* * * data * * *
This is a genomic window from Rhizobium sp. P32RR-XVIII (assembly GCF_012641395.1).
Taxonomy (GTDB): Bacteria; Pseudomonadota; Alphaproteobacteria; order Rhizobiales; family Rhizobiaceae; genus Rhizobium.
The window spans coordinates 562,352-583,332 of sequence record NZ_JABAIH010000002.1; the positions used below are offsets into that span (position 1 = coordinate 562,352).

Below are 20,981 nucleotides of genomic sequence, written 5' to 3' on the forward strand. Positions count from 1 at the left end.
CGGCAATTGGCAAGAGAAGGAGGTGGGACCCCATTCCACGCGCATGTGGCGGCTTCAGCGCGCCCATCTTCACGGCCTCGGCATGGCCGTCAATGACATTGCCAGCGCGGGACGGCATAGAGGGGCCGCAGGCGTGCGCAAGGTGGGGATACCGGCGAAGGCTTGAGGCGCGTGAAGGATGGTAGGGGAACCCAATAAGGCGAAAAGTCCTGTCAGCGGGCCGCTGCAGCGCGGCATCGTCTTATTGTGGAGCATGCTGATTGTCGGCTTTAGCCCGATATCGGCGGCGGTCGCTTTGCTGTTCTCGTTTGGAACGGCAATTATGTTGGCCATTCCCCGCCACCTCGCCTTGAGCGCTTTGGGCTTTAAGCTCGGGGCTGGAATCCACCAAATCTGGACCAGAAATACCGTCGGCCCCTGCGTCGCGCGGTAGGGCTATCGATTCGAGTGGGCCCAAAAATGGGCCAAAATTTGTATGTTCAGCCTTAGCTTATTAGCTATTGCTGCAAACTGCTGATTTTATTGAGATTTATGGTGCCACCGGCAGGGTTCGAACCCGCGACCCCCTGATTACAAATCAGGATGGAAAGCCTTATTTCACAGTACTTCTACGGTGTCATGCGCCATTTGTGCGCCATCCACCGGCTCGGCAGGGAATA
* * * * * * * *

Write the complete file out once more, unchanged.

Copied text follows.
This is a genomic window from Rhizobium sp. P32RR-XVIII (assembly GCF_012641395.1).
Taxonomy (GTDB): Bacteria; Pseudomonadota; Alphaproteobacteria; order Rhizobiales; family Rhizobiaceae; genus Rhizobium.
The window spans coordinates 562,352-583,332 of sequence record NZ_JABAIH010000002.1; the positions used below are offsets into that span (position 1 = coordinate 562,352).

Below are 20,981 nucleotides of genomic sequence, written 5' to 3' on the forward strand. Positions count from 1 at the left end.
CGGCAATTGGCAAGAGAAGGAGGTGGGACCCCATTCCACGCGCATGTGGCGGCTTCAGCGCGCCCATCTTCACGGCCTCGGCATGGCCGTCAATGACATTGCCAGCGCGGGACGGCATAGAGGGGCCGCAGGCGTGCGCAAGGTGGGGATACCGGCGAAGGCTTGAGGCGCGTGAAGGATGGTAGGGGAACCCAATAAGGCGAAAAGTCCTGTCAGCGGGCCGCTGCAGCGCGGCATCGTCTTATTGTGGAGCATGCTGATTGTCGGCTTTAGCCCGATATCGGCGGCGGTCGCTTTGCTGTTCTCGTTTGGAACGGCAATTATGTTGGCCATTCCCCGCCACCTCGCCTTGAGCGCTTTGGGCTTTAAGCTCGGGGCTGGAATCCACCAAATCTGGACCAGAAATACCGTCGGCCCCTGCGTCGCGCGGTAGGGCTATCGATTCGAGTGGGCCCAAAAATGGGCCAAAATTTGTATGTTCAGCCTTAGCTTATTAGCTATTGCTGCAAACTGCTGATTTTATTGAGATTTATGGTGCCACCGGCAGGGTTCGAACCCGCGACCCCCTGATTACAAATCAGGATGGAAAGCCTTATTTCACAGTACTTCTACGGTGTCATGCGCCATTTGTGCGCCATCCACCGGCTCGGCAGGGAATA